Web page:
Over the past decades, as more and more art educators are concerned about the quality and accountability of art education in many countries and Hong Kong, extensive debates and discussions on evaluation, assessment and achievement standards in visual art have been generated. Owing to the nature of art education which not only involves the acquisition of knowledge and skills by students, but also their development of sensitive personal expression through the use of a variety of techniques and processes, the practice of art assessment has remained a complex task for many art teachers and educators. The main objective of this paper is to review the assessment in Art & Design education in Hong Kong through a case study on the Art Papers offered by the Hong Kong Certificate of Education Examination with a view to suggesting alternative assessment strategies for future improvement. The research is based on the findings of a Project in 1997: A Survey on the Hong Kong Certificate of Education Examination: Art & Design - Direction and Examination Format, which is funded by the Hong Kong Arts Development Council. Both quantitative and qualitative methods are used to investigate art teachers and Form five students' views which include the relationship between the existing examination and the objectives of the Art & Design curriculum and the shortcomings of the existing fixed-duration examination format. It is found that more than half of the respondents agreed that the existing examination was able to test students' ability in expressing themselves aesthetically and their understanding of visual logic, but more than 60% of art teachers considered that it failed in assessing students' awareness of the historical and social development of art and design. More than 85% of art teachers also agreed that the Form 4-5 Art & Design curriculum was examination-oriented and 93% of them considered the examination could assess students' performance only in individual paper but not their overall ability in art. To make improvement in the examination, more than half of the art teachers accepted the idea to introduce the assessment of art knowledge and art history in addition to practical examination. Moreover, more than half of the respondents agreed to retain the existing examination format but have to make improvement by introducing the assessment of candidates' portfolio which they finished in schools. Similar results are obtained from written comments and interviews of art teachers and students. From literature review, it is also found that assessment of students' portfolios was considered a more reliable and objective assessment strategy which also helped to relieve the pressure of examination. The contents of portfolio may include sketches showing ideas development, performance tasks in art knowledge and art appreciation, final artworks, etc. It is expected that such initiative and other related suggestions would bring about significant changes in the future development of curriculum planning and pedagogy design in Art & Design education.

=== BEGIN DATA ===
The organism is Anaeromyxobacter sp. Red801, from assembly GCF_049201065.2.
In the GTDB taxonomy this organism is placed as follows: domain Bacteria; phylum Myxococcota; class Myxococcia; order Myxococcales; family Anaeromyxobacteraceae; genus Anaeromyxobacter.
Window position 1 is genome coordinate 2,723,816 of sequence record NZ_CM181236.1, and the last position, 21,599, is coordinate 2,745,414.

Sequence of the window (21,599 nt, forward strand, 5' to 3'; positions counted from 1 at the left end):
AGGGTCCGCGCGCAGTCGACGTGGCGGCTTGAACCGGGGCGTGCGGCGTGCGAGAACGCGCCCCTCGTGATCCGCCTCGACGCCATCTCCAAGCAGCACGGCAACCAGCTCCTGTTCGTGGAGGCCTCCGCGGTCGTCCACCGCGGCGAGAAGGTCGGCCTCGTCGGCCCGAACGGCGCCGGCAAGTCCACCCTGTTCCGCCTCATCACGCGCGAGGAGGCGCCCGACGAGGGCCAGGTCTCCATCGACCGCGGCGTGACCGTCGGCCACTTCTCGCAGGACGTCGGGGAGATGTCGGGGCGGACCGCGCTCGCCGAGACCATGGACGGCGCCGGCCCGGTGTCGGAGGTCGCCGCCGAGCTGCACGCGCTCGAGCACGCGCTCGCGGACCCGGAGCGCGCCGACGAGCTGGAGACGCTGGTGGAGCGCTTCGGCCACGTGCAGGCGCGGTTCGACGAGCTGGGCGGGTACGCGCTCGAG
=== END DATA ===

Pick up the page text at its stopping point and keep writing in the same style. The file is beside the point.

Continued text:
|Publication status||Published - 1998|